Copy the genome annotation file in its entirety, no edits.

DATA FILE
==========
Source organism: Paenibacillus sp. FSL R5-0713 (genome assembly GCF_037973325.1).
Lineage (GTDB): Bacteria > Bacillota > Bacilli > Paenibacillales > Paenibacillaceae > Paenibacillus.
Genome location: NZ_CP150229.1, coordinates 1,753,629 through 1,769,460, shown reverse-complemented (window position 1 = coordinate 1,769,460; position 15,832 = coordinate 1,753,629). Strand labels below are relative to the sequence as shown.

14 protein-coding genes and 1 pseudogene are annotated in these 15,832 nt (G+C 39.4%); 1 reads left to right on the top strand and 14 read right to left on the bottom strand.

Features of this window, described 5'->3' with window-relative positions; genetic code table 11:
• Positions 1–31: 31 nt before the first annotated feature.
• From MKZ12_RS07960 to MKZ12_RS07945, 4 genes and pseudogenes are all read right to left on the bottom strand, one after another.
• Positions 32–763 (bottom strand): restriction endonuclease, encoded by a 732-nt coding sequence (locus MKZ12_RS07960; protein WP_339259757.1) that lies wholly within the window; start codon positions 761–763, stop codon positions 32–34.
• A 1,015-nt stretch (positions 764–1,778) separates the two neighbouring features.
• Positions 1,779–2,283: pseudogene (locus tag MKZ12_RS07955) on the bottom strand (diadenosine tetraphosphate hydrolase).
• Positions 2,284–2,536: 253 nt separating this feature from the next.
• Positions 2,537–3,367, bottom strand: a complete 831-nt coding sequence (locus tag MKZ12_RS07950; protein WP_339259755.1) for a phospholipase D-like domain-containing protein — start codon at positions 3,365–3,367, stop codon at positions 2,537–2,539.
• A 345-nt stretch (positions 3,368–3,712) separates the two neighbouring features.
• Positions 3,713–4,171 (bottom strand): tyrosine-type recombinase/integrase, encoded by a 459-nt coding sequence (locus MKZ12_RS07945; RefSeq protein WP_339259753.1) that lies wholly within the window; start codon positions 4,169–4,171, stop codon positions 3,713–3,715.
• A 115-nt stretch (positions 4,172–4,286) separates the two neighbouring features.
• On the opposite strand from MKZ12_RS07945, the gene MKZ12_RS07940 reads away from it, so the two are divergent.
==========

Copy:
Source organism: Paenibacillus sp. FSL R5-0713 (genome assembly GCF_037973325.1).
Lineage (GTDB): Bacteria > Bacillota > Bacilli > Paenibacillales > Paenibacillaceae > Paenibacillus.
Genome location: NZ_CP150229.1, coordinates 1,753,629 through 1,769,460, shown reverse-complemented (window position 1 = coordinate 1,769,460; position 15,832 = coordinate 1,753,629). Strand labels below are relative to the sequence as shown.

14 protein-coding genes and 1 pseudogene are annotated in these 15,832 nt (G+C 39.4%); 1 reads left to right on the top strand and 14 read right to left on the bottom strand.

Features of this window, described 5'->3' with window-relative positions; genetic code table 11:
• Positions 1–31: 31 nt before the first annotated feature.
• From MKZ12_RS07960 to MKZ12_RS07945, 4 genes and pseudogenes are all read right to left on the bottom strand, one after another.
• Positions 32–763 (bottom strand): restriction endonuclease, encoded by a 732-nt coding sequence (locus MKZ12_RS07960; protein WP_339259757.1) that lies wholly within the window; start codon positions 761–763, stop codon positions 32–34.
• A 1,015-nt stretch (positions 764–1,778) separates the two neighbouring features.
• Positions 1,779–2,283: pseudogene (locus tag MKZ12_RS07955) on the bottom strand (diadenosine tetraphosphate hydrolase).
• Positions 2,284–2,536: 253 nt separating this feature from the next.
• Positions 2,537–3,367, bottom strand: a complete 831-nt coding sequence (locus tag MKZ12_RS07950; protein WP_339259755.1) for a phospholipase D-like domain-containing protein — start codon at positions 3,365–3,367, stop codon at positions 2,537–2,539.
• A 345-nt stretch (positions 3,368–3,712) separates the two neighbouring features.
• Positions 3,713–4,171 (bottom strand): tyrosine-type recombinase/integrase, encoded by a 459-nt coding sequence (locus MKZ12_RS07945; RefSeq protein WP_339259753.1) that lies wholly within the window; start codon positions 4,169–4,171, stop codon positions 3,713–3,715.
• A 115-nt stretch (positions 4,172–4,286) separates the two neighbouring features.
• On the opposite strand from MKZ12_RS07945, the gene MKZ12_RS07940 reads away from it, so the two are divergent.